You should interpret this as "Rust code that compiles is likely to have significantly fewer bugs than in many other languages". It does not mean "Rust that compiles never has bugs under any circumstances".


Regarding the specific examples you have posted, I don't understand how you are getting compilation errors for them. For me, they fail at runtime:

$ cat src/ 
fn main() {
    let mut x: i32 = 2147483647;
    x += 1;
    println!("Overflow? --> {}", x);
$ cargo run 
   Compiling addtest v0.1.0 (/tmp/addtest)
    Finished dev [unoptimized + debuginfo] target(s) in 0.19s
     Running `target/debug/addtest`
thread 'main' panicked at 'attempt to add with overflow', src/
note: run with `RUST_BACKTRACE=1` environment variable to display a backtrace
$ rustc --version
rustc 1.67.1 (d5a82bbd2 2023-02-07)
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Oh yes. I know it's not a 100% guarantee that code which compiles will be bug free. There will always be edge cases or unexpected input that the compiler can't foresee.

I was just surprised that, given how 'cargo check' is so conscientious at picking up obscure errors the programmer might not have noticed, that it let pass two of the most obvious "schoolboy errors" for any wet-behind-the-ears coder to make: dividing be zero and overflowing an integer. Especially when the errors were written directly into the code and not dependent on any kind of runtime input.

No. It's the opposite. I'm NOT getting compile time errors, but thought I should be, given how blatantly wrong the code was.

You make it sound like these types of errors are easy to detect, but they most definitely are not. The compiler will only catch them in the simplest of simplest of cases.

Is your case part of "the simplest of simplest of cases"? Perhaps, but where exactly the boundary between "simplest of simplest of cases" and "simple cases" lies is a complicated question. Your examples are actually rather complicated because you have to look at several expressions at once to catch them. The compiler generally does not try to execute your code a compile time.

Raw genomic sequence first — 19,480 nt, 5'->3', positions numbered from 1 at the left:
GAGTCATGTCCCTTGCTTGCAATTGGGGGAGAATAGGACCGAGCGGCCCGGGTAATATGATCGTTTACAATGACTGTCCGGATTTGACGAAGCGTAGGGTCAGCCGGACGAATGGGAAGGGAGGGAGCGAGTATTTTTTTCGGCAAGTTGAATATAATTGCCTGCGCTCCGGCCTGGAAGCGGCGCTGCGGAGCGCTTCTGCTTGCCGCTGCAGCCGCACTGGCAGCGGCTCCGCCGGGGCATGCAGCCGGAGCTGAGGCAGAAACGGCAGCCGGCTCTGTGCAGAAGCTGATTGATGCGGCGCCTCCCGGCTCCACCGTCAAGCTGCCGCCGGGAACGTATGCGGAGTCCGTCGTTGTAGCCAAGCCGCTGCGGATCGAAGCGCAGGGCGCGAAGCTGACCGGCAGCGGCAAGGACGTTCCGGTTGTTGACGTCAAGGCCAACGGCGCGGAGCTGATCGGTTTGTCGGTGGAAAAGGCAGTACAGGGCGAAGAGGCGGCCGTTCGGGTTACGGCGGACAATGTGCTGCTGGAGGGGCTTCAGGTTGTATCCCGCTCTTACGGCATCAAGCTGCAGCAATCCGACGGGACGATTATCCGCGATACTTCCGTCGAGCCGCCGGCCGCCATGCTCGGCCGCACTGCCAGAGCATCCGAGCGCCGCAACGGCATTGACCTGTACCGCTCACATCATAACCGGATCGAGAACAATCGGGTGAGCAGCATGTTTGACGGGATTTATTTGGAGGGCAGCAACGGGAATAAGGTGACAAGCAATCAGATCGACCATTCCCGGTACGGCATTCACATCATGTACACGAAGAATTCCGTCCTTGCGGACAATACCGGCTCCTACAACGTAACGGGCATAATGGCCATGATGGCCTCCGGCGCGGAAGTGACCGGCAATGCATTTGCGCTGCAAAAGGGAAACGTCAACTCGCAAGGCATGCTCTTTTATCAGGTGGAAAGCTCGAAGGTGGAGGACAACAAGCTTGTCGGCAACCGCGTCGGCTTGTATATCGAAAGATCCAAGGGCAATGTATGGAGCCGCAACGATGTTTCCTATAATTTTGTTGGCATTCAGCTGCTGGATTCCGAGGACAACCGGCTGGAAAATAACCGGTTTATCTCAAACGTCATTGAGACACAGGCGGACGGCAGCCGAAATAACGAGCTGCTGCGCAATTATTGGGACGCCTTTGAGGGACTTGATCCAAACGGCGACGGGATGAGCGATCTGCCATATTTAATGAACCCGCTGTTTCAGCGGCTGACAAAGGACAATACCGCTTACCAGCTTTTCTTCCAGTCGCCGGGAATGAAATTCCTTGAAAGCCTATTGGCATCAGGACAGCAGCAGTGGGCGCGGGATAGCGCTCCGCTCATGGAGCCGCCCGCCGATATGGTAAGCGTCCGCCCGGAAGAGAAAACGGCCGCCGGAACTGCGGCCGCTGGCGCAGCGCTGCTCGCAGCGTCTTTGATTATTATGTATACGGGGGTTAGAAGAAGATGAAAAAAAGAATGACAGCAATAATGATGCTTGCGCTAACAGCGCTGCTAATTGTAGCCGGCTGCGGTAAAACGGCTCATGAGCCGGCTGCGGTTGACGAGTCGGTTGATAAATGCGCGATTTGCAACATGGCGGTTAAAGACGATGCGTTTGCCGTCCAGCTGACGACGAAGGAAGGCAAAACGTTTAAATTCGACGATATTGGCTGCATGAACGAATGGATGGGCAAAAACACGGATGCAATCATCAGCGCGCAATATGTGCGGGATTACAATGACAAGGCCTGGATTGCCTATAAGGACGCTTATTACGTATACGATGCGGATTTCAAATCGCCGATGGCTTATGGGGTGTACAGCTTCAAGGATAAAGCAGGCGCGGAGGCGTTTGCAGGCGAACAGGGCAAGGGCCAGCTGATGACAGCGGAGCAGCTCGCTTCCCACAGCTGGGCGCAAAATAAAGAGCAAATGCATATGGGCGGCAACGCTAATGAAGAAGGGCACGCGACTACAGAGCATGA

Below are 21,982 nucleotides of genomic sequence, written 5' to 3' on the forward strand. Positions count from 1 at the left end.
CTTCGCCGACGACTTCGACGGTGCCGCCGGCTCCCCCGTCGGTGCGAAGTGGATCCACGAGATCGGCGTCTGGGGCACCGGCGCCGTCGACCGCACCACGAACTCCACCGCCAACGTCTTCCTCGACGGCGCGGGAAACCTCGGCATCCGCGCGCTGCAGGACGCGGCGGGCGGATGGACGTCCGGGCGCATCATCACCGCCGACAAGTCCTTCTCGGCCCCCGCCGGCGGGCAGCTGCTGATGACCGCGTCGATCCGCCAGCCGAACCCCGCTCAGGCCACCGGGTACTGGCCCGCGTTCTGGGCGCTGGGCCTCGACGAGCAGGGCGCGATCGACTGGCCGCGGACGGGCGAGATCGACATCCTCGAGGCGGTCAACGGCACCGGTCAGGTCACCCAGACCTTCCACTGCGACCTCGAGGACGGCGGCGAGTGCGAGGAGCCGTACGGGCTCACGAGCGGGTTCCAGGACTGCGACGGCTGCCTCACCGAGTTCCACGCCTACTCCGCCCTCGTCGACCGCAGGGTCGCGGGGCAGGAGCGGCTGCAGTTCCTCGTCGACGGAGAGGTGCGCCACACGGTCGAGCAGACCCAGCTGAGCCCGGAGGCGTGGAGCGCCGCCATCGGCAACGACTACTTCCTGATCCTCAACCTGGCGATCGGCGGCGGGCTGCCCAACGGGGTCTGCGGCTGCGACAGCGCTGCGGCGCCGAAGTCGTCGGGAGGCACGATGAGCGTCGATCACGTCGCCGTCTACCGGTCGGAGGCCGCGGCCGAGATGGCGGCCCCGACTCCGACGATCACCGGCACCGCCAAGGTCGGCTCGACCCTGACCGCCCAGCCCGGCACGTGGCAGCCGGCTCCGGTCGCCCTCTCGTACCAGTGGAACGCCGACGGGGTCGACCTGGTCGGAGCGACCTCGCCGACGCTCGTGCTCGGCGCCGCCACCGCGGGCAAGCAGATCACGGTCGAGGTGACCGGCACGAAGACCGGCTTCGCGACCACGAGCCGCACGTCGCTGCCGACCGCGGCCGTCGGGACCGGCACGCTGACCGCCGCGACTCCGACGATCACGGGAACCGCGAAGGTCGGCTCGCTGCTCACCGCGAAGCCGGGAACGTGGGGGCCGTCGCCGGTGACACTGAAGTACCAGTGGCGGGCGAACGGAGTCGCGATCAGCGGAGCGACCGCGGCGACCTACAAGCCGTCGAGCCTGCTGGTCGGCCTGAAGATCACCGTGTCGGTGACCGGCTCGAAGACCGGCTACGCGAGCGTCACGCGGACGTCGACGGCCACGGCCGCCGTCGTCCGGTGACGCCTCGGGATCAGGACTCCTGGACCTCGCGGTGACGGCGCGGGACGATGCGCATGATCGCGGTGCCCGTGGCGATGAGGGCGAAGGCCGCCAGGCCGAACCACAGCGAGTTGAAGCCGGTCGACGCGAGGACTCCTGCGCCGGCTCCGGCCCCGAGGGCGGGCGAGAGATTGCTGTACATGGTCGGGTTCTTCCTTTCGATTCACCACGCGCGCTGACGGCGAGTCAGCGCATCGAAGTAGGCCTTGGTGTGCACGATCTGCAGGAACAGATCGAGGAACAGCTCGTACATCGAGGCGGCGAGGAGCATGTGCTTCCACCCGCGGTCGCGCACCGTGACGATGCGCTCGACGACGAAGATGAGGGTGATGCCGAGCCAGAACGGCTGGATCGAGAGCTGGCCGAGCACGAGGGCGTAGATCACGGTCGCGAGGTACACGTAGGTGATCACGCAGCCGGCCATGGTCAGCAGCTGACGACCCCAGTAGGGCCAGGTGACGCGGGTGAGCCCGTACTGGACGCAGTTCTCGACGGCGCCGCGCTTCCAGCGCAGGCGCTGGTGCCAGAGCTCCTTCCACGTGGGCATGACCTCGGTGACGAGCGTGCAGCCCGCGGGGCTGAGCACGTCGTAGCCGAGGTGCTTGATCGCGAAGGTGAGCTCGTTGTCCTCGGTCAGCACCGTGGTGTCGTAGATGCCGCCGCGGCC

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These “schoolboy” errors involve integer arithmetic, and arithmetic is famously hard so it’s not surprising that compile-time analysis of anything involving integer arithmetic will be quite limited. Those other “obscure” errors you are eliding to on the other hand are likely actually way simpler, conceptually than arithmetic [1]; though “simpler” is meant in a “easier for a computer to reason about” sense, which is always the case when there exist efficient and clear rules for checking stuff. But – unlike humans – computers can easily chew through 10s, 100s, or 1000s of applications of simple straightforward rules, so that the things that are detected can still appear “hard” from a human POV.

  1. of course for a more detailed assessment, we’d need to start by naming examples of what kind of “obscure errors” we are even talking about :slight_smile: ↩︎

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Again, forgive my naïiveté. But, if the compiler can catch things like trying to change an immutable variable, or all the myriad complexities of incorrect borrowing/ownership, why its something as blatantly obvious as setting a variable to zero and then, on the very next line, using that variable to divide by "not easy to detect". Ditto with setting a u32 to its maximum value and then, in the very next line, adding 1 to it.

I'm not trying to criticise Rust here, or pick holes in how things work. As I said, I'm a complete newbie. I'm just trying to get my head round why the compiler doesn't spot these patiently obvious errors, while it is able to flag up so many really hard to spot and obscure ones.

Thanks. I'll have a read....

[Five minutes later: head explodes]

Generally, almost all errors that the compiler will catch are some variant of "these two things have different types but you're trying to use them as-if they have the same type". Anything else is very likely to be a best-effort lint that is not guaranteed to trigger.

To give some examples:

  1. If you see lifetimes as a special kind of type, then the borrow-checker is just a type-checker.
  2. Thread-safety is checked using the Send/Sync traits, which are part of the type system, so this is also just a type-checker.
  3. Immutability vs mutability is also just types. [1] Mutable and immutable references are different types.
  4. And obviously, if you mix up the types of two different things, then that's a type mismatch too.

  1. Okay, this is not completely true. Whether or not a variable is marked mut is separate from its type, but it's a very simple check: If you make a mutable operation on a variable directly, you get a compilation error unless the variable is defined with mut. It only becomes part of the type system once you create a reference to it. ↩︎


Another take: All these things like “mutability of a variables” or “ownership and lifetimes” are things that are explicitly designed to be “easy” (read: “possibly”) to analyze by a compiler at compile-time.

On the other hand, the behavior of arithmetic is not designed for that purpose. The link to the incompleteness theorem by the way was not actually me believing that someone could understand a connection to the problem of analyzing code, especially from just a Wikipedia article.[1]